Thamnophis sauritus

Eastern Ribbonsnake

Thamnophis sauritus: head close-up

Photo taken by Jim Andrews.

Thamnophis sauritus

Photo taken by B. Bond.
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Distribution of T. sauritus in Vermont

Distribution Map

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The Ribbonsnake has three yellow, length-wise stripes on a black background. A checkerboard pattern is rarely visible between the stripes. The stripes are well-defined and higher on the sides than in the Gartersnake (scale rows 3 and 4); the scales are keeled. The head is dark reddish-brown over a white upper lip and there is a vertical white bar just in front of the eye. Also look for the mahogany stripe along the lower sides and edges of the belly. The Ribbonsnake is more slender than the Gartersnake. About 1/4-1/3 of its total length is the tail. They may reach 2-3 feet long (the longest documented in Vermont is 35 inches).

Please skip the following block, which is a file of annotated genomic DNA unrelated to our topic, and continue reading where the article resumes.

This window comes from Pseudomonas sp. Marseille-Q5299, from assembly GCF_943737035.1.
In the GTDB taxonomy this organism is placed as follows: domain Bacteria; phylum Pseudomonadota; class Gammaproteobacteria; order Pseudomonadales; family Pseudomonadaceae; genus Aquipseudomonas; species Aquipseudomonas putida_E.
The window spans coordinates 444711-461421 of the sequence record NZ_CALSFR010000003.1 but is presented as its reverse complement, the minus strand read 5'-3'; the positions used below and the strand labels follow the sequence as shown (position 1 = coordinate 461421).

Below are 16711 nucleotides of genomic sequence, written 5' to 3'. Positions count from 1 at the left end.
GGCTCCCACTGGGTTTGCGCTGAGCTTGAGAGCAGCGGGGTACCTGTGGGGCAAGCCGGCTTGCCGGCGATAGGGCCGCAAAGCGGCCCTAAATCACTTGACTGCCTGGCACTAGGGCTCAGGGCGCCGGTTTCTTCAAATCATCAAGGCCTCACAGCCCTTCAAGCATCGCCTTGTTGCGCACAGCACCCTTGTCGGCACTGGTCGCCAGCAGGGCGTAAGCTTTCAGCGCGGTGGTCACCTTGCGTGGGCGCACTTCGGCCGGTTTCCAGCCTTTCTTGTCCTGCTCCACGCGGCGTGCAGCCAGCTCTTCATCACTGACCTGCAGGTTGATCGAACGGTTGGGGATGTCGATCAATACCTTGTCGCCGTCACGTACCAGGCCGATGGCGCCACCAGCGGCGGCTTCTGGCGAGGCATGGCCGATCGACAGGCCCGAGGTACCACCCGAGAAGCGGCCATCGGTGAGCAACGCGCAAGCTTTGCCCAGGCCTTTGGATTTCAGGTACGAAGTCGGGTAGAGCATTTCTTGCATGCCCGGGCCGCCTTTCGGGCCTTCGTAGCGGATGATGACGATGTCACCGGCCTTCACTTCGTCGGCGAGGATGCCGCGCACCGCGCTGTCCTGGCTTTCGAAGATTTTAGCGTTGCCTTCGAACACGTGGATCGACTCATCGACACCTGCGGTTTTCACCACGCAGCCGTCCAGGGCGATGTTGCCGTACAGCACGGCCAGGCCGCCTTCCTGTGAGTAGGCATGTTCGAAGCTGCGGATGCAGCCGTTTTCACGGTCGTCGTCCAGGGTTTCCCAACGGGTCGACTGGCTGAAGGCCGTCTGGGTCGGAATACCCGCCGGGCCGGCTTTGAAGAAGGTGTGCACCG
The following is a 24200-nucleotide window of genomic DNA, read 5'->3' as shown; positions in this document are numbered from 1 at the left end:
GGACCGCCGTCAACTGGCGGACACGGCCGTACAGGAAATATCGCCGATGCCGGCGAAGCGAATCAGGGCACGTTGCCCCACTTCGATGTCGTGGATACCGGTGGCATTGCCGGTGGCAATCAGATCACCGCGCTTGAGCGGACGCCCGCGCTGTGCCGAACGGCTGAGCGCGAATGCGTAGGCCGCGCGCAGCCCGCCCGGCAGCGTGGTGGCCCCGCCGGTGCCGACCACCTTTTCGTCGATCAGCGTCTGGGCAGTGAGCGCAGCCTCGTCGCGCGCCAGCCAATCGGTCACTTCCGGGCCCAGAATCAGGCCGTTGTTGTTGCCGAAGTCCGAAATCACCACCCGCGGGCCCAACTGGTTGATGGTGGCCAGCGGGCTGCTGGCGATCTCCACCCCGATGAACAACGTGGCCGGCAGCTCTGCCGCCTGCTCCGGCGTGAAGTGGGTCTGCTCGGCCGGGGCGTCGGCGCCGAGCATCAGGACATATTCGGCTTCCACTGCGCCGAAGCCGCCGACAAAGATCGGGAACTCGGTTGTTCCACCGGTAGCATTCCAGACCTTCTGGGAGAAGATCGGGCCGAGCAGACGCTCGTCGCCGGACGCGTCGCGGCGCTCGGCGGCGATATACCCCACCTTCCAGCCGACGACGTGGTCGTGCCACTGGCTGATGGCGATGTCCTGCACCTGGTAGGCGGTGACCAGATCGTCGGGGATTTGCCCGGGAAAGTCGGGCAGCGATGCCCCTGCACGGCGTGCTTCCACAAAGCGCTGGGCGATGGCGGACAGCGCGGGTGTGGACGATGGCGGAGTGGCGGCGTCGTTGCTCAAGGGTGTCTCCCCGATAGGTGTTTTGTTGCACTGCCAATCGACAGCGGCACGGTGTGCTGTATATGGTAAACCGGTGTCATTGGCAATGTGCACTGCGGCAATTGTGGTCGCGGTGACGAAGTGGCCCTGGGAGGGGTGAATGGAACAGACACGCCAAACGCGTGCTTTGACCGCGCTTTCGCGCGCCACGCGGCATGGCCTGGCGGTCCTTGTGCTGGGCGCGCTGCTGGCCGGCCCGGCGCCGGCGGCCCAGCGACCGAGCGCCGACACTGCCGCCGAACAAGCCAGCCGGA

The Easter Ribbonsnake may be found in pastures, open woods, and rocky areas. They are almost always near water.


This species has a state natural heritage rank of S2. The Eastern Ribbonsnake is rare in Vermont and is a species of special concern. It has been designated a Species of Greatest Conservation Need (high priority) in Vermont’s Wildlife Action Plan.

Please report all sightings of this species in Vermont. Take photos if possible. Even historic sighting information is useful. Before you report a Ribbonsnake, please review these key differences between Ribbonsnakes and Gartersnakes (PDF).

More Info

Species summary written by Kaile Burgess.

In the Media

Bodin, Madeline. 2009. On the Ground: Untangling Ribbon Snakes. Defenders Magazine (84: 2, Summer 2009). Available as podcast at
(accessed April 24, 2009; includes article and podcast).

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